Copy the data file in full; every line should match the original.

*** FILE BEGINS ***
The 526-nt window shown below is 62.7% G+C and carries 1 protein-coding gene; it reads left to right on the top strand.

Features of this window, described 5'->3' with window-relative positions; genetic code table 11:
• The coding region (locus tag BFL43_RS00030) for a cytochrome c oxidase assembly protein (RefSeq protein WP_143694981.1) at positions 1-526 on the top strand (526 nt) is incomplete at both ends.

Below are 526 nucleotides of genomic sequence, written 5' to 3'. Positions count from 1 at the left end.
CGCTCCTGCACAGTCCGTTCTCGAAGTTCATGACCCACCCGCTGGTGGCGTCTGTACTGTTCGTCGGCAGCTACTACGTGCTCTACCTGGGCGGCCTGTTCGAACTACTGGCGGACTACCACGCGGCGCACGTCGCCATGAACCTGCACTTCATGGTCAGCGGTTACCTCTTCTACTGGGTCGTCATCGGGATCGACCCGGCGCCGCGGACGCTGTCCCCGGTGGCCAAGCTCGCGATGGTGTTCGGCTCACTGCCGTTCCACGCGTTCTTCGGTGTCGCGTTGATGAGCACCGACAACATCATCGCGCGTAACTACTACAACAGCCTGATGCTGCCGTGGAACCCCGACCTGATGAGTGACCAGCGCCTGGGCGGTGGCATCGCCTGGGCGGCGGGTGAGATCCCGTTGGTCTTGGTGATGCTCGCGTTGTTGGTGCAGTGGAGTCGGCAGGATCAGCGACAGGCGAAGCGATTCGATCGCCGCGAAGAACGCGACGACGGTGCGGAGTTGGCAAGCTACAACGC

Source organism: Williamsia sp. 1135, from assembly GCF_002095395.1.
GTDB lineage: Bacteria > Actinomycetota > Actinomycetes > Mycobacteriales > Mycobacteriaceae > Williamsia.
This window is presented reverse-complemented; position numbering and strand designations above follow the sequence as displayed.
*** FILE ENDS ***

The 526-nt window shown below is 62.7% G+C and carries 1 protein-coding gene; it reads left to right on the top strand.

Features of this window, described 5'->3' with window-relative positions; genetic code table 11:
• The coding region (locus tag BFL43_RS00030) for a cytochrome c oxidase assembly protein (RefSeq protein WP_143694981.1) at positions 1-526 on the top strand (526 nt) is incomplete at both ends.

Below are 526 nucleotides of genomic sequence, written 5' to 3'. Positions count from 1 at the left end.
CGCTCCTGCACAGTCCGTTCTCGAAGTTCATGACCCACCCGCTGGTGGCGTCTGTACTGTTCGTCGGCAGCTACTACGTGCTCTACCTGGGCGGCCTGTTCGAACTACTGGCGGACTACCACGCGGCGCACGTCGCCATGAACCTGCACTTCATGGTCAGCGGTTACCTCTTCTACTGGGTCGTCATCGGGATCGACCCGGCGCCGCGGACGCTGTCCCCGGTGGCCAAGCTCGCGATGGTGTTCGGCTCACTGCCGTTCCACGCGTTCTTCGGTGTCGCGTTGATGAGCACCGACAACATCATCGCGCGTAACTACTACAACAGCCTGATGCTGCCGTGGAACCCCGACCTGATGAGTGACCAGCGCCTGGGCGGTGGCATCGCCTGGGCGGCGGGTGAGATCCCGTTGGTCTTGGTGATGCTCGCGTTGTTGGTGCAGTGGAGTCGGCAGGATCAGCGACAGGCGAAGCGATTCGATCGCCGCGAAGAACGCGACGACGGTGCGGAGTTGGCAAGCTACAACGC

Source organism: Williamsia sp. 1135, from assembly GCF_002095395.1.
GTDB lineage: Bacteria > Actinomycetota > Actinomycetes > Mycobacteriales > Mycobacteriaceae > Williamsia.
This window is presented reverse-complemented; position numbering and strand designations above follow the sequence as displayed.